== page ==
Germany’s Military and More Bad Buying
In many countries, the UK included, there is still a lot of admiration for German business and industry. The common view is that the German economy and the nation’s way of doing business generally is focused on organisation, efficiency and competence – and generally succeeds in terms of the results.
That might seem to be a bit of a myth however, if you read the story of Brandenburg airport, which featured as a major case study in the Bad Buying book. Years late and billions over budget, the story included dreadful programme management, terrible specifications for the airport and its internal fittings (such as escalators that weren’t long enough to reach the next floor…) as well as substantial fraud and corruption.
Now a recent report into the German military, the Bundeswehr, from Eva Högl, the parliamentary armed forces commissioner, suggests that that sector is also home to quite a range of shocking “bad buying” stories of bureaucratic incompetence and general failure. Högl says that the Bundeswehr needs 300 million to modernise properly and that at current rates of progress, it will take 50 years.
Högl is an ex-politician and travelled to 70 German military sites around the world and interviewed over 2300 people, so this wasn’t a quick management consultancy review. The Times reported that her findings included some almost unbelievable examples. A military hospital had no internet connection, so sensitive medical devices had to monitored manually. A microbiological laboratory was still using a dot matrix printer and an ancient refrigerator. The standard uniforms – introduced decades ago – are susceptible to “cold and damp”, which sort of negates the whole point of clothing, really!
Troops often had to buy their own equipment, and IT staff at one site waited months for computers. The bureaucracy is not just around procurement though – a sergeant in HR waited 3 years for a routine check on him to be caried out, during which time he was not allowed to access the HR systems or visit his own workplace unaccompanied!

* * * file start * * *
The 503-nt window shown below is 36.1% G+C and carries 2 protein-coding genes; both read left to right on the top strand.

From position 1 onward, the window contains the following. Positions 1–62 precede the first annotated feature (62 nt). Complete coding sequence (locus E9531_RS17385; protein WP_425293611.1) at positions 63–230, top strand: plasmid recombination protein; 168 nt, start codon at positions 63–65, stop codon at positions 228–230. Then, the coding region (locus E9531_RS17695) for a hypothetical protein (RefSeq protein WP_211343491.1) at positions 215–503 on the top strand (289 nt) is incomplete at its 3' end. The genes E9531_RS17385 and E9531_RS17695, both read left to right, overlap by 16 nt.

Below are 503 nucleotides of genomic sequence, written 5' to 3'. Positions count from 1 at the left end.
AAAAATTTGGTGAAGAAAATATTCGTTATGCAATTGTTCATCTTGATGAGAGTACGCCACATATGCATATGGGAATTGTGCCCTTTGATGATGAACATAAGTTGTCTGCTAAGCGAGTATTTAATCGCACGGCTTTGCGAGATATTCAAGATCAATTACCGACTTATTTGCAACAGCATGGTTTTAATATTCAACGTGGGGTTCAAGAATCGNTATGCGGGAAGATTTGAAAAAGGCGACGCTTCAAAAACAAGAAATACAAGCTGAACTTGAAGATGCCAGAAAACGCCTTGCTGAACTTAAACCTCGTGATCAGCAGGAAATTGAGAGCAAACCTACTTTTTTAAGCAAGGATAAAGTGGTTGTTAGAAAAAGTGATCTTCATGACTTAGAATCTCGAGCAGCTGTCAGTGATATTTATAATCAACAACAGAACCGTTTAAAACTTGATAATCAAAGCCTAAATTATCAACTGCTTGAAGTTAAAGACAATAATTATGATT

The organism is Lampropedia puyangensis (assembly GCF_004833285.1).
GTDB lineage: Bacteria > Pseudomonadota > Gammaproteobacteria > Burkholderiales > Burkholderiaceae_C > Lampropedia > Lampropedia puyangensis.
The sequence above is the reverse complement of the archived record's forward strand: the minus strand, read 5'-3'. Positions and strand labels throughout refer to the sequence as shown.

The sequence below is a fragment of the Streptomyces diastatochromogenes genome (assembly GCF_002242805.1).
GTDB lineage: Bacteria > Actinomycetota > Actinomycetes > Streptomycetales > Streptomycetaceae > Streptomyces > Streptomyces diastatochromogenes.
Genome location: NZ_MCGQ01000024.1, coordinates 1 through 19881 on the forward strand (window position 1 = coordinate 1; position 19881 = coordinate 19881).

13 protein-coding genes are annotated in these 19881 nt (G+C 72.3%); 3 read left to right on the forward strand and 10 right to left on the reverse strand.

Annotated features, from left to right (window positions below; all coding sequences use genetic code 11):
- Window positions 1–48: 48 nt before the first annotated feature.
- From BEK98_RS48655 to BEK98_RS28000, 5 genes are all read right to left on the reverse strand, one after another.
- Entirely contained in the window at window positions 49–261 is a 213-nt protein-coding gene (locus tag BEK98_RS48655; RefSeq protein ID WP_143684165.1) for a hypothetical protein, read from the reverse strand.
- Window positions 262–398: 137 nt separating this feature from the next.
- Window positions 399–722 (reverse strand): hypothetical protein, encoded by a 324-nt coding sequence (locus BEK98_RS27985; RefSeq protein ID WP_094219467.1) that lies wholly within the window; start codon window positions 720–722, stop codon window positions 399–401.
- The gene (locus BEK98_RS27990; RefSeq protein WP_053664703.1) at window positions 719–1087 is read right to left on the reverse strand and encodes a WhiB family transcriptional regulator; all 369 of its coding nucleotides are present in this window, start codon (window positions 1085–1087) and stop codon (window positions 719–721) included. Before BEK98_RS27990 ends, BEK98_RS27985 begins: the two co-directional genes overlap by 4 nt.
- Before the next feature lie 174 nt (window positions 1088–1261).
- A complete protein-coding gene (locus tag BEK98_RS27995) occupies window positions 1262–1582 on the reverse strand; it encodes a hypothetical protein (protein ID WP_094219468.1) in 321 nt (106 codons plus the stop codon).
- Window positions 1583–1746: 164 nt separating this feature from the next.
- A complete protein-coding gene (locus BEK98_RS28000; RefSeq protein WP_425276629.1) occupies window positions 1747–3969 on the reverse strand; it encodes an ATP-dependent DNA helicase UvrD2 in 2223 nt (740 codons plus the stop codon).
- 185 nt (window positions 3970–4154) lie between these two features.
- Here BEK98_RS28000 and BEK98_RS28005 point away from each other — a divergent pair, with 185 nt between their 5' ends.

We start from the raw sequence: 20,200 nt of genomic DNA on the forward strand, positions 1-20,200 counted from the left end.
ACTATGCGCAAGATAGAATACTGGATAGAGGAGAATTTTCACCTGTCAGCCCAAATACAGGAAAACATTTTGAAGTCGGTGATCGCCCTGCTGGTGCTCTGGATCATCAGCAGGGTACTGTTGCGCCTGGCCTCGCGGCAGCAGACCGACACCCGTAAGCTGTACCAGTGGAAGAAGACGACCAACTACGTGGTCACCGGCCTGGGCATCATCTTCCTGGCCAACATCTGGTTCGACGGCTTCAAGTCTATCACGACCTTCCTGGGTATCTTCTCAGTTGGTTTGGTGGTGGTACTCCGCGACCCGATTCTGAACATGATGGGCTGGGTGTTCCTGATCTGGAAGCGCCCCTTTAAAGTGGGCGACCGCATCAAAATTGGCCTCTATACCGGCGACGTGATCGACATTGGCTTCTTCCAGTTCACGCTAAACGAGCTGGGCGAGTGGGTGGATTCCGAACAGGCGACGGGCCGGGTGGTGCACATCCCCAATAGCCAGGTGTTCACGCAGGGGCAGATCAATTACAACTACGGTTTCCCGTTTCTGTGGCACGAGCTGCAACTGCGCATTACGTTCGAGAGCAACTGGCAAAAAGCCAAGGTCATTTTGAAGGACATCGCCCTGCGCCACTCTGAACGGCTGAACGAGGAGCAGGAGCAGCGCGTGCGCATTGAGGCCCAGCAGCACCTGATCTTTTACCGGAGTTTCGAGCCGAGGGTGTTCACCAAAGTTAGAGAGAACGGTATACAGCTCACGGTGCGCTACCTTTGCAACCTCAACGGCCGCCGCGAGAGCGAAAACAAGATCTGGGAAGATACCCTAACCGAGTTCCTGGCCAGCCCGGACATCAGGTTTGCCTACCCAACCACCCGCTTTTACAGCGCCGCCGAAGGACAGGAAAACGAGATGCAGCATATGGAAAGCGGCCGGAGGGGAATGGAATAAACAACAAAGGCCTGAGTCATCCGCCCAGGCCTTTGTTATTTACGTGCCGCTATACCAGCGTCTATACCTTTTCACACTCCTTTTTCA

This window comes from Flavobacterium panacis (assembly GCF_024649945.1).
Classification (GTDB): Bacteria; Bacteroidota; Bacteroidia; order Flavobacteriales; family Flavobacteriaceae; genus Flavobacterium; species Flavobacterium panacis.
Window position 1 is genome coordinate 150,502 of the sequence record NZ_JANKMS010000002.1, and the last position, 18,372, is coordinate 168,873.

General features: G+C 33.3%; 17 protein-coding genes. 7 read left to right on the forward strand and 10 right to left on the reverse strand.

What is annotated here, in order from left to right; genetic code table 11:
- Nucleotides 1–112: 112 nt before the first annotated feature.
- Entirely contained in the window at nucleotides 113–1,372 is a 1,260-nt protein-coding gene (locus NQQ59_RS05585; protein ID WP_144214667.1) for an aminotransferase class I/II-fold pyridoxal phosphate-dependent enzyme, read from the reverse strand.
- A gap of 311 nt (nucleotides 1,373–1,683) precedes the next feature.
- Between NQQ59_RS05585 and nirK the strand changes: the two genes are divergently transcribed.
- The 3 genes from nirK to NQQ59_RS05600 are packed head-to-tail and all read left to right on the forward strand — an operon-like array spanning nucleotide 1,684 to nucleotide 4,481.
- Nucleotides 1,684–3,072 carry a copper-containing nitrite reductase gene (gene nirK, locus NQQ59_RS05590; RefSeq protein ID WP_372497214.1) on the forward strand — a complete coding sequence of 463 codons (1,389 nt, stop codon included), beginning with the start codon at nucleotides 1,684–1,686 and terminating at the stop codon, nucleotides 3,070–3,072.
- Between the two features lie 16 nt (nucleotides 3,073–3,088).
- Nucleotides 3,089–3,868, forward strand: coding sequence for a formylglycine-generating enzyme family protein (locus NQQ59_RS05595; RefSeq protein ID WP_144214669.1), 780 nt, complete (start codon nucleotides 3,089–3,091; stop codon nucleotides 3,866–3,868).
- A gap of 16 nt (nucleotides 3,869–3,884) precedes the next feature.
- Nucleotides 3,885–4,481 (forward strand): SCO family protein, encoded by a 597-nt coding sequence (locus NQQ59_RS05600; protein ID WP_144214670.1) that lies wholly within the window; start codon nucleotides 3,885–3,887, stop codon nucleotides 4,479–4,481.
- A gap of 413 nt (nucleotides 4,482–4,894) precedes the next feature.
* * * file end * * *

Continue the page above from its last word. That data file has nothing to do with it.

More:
We’ve featured plenty of stories about wasted money in the UK Ministry of Defence (and indeed the Bad Buying book has examples from that sector in several other countries ). But most of the stories related to major capital programmes; the Ajax armoured car, or the new aircraft carriers. An exception is the long-running and sorry tale of the army’s residential property estate. However, the German report seems to suggest that the issues run across and through pretty much every aspect of general management, including but not limited to procurement.
Why is the situation so bad? Germany must have huge expertise in terms of management, including procurement and supply chain – you only have to look at their successful industries such as automotive and industrial equipment to see this. Why isn’t this translating into a professionally run military?
This isn’t just something to worry the people of Germany, of course. The country is a major contributor to NATO efforts, and that has been brought into the spotlight since the Russian invasion of Ukraine. Germany spent some 1.44% of its GDP on defence last year, less than the UK or France and well below NATO’s 2% target. That spend in Germany surely must be increased if western Europe faces a long-term stand-off (or worse) with Russia. But just as the UK’s Treasury (finance ministry) is wary of pumping more money into the Ministry of Defence until it shows it knows how to buy expensive military hardware better, we might assume that there are similar worries in Germany. No-one wants to throw money at an organization that does not appear to know how to run itself properly and efficiently.
Leave a ReplyWant to join the discussion?
Feel free to contribute!